Chiltern Open Air Museum
The museum was founded in 1976 and aims to rescue and restore common English buildings from the Chilterns, which might otherwise have been destroyed or demolished. The buildings have been relocated to the museum's 45-acre (180,000 m2) site, which includes woodland and parkland. The collection has more than 30 buildings on view including barns, other traditional farm buildings and houses.
Buildings of interest include a 1940s prefab from Amersham, a reconstruction of an Iron Age house, a Victorian toll house from High Wycombe, a "Tin Chapel" from Henton, Oxfordshire and a forge from Garston, Hertfordshire. A fine pair of cottages from 57 Compton Avenue at Leagrave, near Luton which started out as a weather-boarded thatched barn with central double doors in the early 18th century. In the late 18th century the barn was converted into two labourers' cottages.
Recently, the museum has undertaken reconstruction of a wychert style farmhouse. The museum's collection includes 16 buildings that are in storage and due for re-erection as and when the museum's funds permit. Chiltern Open Air Museum is a registered charity (No. 272381). Chiltern Open Air Museum has a small number of full-time staff and a volunteer workforce of approximately 200.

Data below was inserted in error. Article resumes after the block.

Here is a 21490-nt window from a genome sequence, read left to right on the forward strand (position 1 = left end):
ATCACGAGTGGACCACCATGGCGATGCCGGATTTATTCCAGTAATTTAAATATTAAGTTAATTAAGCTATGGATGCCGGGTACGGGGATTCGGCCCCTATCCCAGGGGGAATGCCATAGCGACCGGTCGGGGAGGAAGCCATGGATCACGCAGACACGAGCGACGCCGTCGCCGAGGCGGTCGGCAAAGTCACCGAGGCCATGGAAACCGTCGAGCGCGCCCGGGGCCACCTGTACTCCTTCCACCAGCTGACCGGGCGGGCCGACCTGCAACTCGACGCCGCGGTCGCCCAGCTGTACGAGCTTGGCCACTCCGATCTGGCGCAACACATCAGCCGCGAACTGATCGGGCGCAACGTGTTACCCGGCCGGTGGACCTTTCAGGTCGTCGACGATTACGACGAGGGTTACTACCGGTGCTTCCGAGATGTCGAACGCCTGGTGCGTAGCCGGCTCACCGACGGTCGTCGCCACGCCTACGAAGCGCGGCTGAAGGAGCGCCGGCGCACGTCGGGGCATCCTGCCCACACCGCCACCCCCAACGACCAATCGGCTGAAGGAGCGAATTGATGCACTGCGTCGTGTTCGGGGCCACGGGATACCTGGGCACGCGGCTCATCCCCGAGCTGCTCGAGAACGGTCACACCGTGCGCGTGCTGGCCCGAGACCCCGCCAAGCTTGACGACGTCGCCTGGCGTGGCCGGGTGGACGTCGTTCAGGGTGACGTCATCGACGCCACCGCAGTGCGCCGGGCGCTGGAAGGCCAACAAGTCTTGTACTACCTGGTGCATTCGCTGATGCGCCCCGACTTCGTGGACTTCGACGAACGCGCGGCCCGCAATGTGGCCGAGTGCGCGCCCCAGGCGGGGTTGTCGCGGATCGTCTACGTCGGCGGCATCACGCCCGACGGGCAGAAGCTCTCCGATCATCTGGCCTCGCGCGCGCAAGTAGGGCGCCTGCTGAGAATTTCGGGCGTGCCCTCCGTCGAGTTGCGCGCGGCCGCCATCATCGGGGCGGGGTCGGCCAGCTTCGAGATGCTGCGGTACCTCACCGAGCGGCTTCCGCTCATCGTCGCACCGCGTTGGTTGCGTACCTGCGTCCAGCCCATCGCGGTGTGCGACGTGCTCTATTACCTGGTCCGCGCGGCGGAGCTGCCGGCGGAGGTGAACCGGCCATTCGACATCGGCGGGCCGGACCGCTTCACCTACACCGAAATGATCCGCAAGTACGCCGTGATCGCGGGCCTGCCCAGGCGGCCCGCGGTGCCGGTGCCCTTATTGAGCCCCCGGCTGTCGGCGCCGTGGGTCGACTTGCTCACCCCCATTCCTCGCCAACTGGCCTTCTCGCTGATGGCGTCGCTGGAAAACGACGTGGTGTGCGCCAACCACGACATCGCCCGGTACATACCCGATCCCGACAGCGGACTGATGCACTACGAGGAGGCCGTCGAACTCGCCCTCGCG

The site has an environmentally-friendly ethos. In June 2013, the Museum won the environmental category of the Pride of Bucks award, sponsored by B P Collins.
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- "Chiltern Open Air Museum", Bucks Free Press, 25 August 2004
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